List of British Columbia general elections

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Number of seats won by major parties at each election
Electoral results by parties and independent MLAs (as a percentage of total Legislative Assembly seats) from 1928 to 2009.

This article provides a summary of results for the general elections to the Canadian province of British Columbia's unicameral legislative body, the Legislative Assembly of British Columbia. The number of seats has increased over time, from 25 for the first election in 1871, to the current 85. Until the 1903 election, British Columbia politics were officially non-partisan - political parties were not part of the process. This began to change in the 1898 and 1900 elections with the appearance of party-designated candidates.

The chart on the right shows the information graphically, with the most recent elections on the right. It shows the popularity of the Liberal party (red) and Conservative party (blue) in the first half of the 20th century; the arrival of the Social Credit party (green), which won eleven of the twelve elections from 1952 to 1986; and the domination of provincial politics since 1986 by the Liberal party and the New Democratic Party (orange).

Summary of results[edit]

The table below shows the total number of seats won by the major political parties at each election. The winning party's total is shown in bold. Full details on any election are linked via the year of the election at the start of the row.

Year Conservatives[A] Liberal NDP[B] Socialist Social Credit Labour [C] Independent Other Parties
2013 49 34 1 Green (1)
2009 49 35 1
2005 46 33
2001 77 2
1996 33 39 3 Reform (2); Progressive Democrats (1)
1991 17 51 7
1986 22 47
1983 22 35
1979 26 31
1975 1 1 18 35
1972 2 5 38 10
1969 5 12 38
1966 6 16 33
1963 5 14 33
1960 4 16 32
1956 2 10 39 1
1953 1 4 14 28 1
1952 4 6 18 19 1
1949 39 [D] 7 1 1
1945 37 [D] 10 1
1941 12 21 14 1
1937 8 31 7 1 1
1933 34 7 1 2 3 Non Partisan Independent Group (2), Unionist (1)
1928 35 12 1
1924 17 23 8 Provincial (3); Canadian Labour (3); Ind. Liberal (2)
1920 15 25 3 4 Federated Labour (3); People's (1)
1916 9 36 1 1 Independent Socialist
1912 39 1 2 Independent Conservative; Social Democrat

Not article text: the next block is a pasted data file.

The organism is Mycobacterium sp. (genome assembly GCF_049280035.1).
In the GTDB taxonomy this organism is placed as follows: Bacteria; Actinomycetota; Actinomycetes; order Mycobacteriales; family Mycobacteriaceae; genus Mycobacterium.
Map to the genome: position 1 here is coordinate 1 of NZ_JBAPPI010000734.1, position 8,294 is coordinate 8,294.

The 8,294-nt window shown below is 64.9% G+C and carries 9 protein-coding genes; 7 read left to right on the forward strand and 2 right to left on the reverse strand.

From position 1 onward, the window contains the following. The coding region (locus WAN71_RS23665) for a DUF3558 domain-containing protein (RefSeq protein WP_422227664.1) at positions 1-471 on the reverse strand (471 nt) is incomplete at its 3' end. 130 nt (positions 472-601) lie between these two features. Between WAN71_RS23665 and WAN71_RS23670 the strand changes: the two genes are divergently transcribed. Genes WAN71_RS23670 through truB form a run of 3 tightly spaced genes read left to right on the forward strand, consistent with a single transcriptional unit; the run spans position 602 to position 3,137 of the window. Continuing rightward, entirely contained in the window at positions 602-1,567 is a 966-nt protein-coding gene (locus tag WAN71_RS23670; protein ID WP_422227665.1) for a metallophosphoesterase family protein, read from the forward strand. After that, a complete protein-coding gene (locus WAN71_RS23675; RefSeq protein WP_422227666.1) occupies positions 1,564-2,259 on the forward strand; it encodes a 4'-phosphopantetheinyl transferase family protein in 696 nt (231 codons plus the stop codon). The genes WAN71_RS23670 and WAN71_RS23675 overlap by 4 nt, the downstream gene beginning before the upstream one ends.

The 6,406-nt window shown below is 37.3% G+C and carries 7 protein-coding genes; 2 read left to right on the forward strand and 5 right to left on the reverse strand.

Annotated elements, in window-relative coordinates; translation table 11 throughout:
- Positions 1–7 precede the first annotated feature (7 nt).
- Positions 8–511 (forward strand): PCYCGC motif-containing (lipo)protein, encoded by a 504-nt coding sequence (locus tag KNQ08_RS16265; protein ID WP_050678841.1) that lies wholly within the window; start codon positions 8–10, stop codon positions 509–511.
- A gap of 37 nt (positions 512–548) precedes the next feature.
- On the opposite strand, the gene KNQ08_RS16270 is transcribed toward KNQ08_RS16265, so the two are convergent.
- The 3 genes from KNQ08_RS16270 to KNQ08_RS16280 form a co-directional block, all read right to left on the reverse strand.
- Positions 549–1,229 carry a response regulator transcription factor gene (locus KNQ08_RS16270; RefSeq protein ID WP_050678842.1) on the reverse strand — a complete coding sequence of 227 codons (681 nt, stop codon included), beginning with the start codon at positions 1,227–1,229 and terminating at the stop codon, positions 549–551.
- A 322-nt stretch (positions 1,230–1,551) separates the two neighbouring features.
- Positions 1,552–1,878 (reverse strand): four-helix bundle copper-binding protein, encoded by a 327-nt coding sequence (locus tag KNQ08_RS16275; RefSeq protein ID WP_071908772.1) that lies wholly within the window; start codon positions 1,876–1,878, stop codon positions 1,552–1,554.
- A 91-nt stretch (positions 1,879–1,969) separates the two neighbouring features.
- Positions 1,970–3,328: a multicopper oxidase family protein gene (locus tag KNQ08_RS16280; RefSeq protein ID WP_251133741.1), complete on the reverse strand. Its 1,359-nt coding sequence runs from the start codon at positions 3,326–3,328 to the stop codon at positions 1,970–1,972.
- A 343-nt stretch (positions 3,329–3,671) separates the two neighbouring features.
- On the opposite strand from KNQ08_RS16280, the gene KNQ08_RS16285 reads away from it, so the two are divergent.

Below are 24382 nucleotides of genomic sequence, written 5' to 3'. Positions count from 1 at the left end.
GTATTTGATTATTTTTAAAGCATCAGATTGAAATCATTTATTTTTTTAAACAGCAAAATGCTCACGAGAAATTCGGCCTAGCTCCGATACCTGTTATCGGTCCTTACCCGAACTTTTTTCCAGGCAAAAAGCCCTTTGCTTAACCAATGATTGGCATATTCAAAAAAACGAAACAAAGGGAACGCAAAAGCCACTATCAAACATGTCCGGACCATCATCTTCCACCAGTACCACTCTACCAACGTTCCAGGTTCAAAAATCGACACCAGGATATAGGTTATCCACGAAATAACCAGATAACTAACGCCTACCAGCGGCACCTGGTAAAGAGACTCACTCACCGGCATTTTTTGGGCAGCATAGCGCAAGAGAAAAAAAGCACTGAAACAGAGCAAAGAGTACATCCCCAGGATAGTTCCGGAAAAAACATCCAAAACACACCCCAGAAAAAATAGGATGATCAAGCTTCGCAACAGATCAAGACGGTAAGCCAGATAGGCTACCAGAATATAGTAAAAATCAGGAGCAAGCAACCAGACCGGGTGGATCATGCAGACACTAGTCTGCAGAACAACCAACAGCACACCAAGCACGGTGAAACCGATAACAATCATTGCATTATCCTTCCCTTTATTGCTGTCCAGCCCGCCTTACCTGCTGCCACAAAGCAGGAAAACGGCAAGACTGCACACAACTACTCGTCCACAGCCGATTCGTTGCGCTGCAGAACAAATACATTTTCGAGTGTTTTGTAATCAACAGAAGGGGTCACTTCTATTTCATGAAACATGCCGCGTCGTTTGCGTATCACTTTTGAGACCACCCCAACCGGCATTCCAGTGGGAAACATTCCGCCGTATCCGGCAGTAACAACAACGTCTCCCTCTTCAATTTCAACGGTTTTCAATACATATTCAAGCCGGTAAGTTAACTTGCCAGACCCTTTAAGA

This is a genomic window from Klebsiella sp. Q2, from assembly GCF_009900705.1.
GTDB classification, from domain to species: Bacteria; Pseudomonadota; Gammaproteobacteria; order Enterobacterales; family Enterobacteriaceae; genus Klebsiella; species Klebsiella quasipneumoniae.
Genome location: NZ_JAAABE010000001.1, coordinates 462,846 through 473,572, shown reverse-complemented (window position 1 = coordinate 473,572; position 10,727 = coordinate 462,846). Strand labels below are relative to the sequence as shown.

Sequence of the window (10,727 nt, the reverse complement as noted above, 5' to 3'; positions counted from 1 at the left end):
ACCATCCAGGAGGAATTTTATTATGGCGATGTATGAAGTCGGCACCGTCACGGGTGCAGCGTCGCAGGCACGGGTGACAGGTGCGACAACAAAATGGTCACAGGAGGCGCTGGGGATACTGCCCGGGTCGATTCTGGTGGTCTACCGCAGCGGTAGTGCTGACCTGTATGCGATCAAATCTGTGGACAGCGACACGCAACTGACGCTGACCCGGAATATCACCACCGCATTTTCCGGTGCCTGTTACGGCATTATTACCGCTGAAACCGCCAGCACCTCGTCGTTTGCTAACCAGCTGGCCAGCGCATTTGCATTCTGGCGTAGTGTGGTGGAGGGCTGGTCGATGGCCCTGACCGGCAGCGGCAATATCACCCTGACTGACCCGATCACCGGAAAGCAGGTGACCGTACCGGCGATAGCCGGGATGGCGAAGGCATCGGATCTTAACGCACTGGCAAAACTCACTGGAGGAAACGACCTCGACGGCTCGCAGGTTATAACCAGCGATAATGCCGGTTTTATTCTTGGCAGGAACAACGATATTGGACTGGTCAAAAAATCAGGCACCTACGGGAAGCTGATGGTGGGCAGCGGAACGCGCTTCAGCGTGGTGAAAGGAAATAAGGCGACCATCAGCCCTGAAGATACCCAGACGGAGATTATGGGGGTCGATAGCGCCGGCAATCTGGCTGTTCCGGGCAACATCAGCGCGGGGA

1909 38 2 2
1907 26 13 3
1903 22 17 2 1

Elections prior to provincial political parties[edit]

Until the 1903 election, political parties in BC had no official recognition. However, some candidates declared their support for the administration of the time as "Government" candidates, those not in support as "Non-Government" or Independent; such alignments often did not bear out once the House was seated. Full details on any election are linked via the year of the election at the start of the row.

While there were no official party lines, there were unofficial yet unstable ones. Premiers De Cosmos and Martin both sat, at various times, in the federal House of Commons as Liberals, while premier Prior sat in the House of Commons as a Conservative. There was also a clear grouping of members who would often sit in opposition to, or in the cabinet of, certain other premiers. De Cosmos and his unofficial liberals mutually supported (i.e. were in each other's cabinets) each other. These premiers included McCreight, Walkem, Bevean, Semlin, and Martin. Meanwhile Premiers Prior, Dunsmuir, Turner, Davie, Robson, Davie, Smithe, and Elliot sat in each other's cabinets or otherwise supported one another; while premiers from one group often sat in opposition to premiers from the other.

Year Seats Government Non-Government
1900 38 6 32
1898 38 18 20
1894 33 20 13
1890 33 17 16
1886 27 19 8
1882 25 5 20
1878 25 8 17
1875 25 8 17
1871 25 No information available

Notes[edit]

A Includes results for the Progressive Conservatives from 1945
B Includes results for the Co-operative Commonwealth Federation up until 1961
C Includes results for the Independent Labour candidates from 1928, 1933 and 1941.
D Coalition between Progressive Conservative and Liberal parties.

See also[edit]

References[edit]

  • Government of British Columbia. "1871-1986". Electoral History of British Columbia. Elections BC. Retrieved 2009-12-10. 
  • Government of British Columbia (2002). "1987-2001 Supplement" (PDF). Electoral History of British Columbia. Elections BC. Archived from the original on 2006-11-24. Retrieved 2006-12-02. 
  • Government of British Columbia. "Important Dates in BC Election History". Electoral History of British Columbia. Elections BC. Archived from the original on 2006-10-09. Retrieved 2006-12-02. 
  • Government of British Columbia (May 17, 2005). "Statement of Votes" (PDF). 38th Provincial General Election. Elections BC. Archived from the original on 2007-06-20. Retrieved 2006-12-02.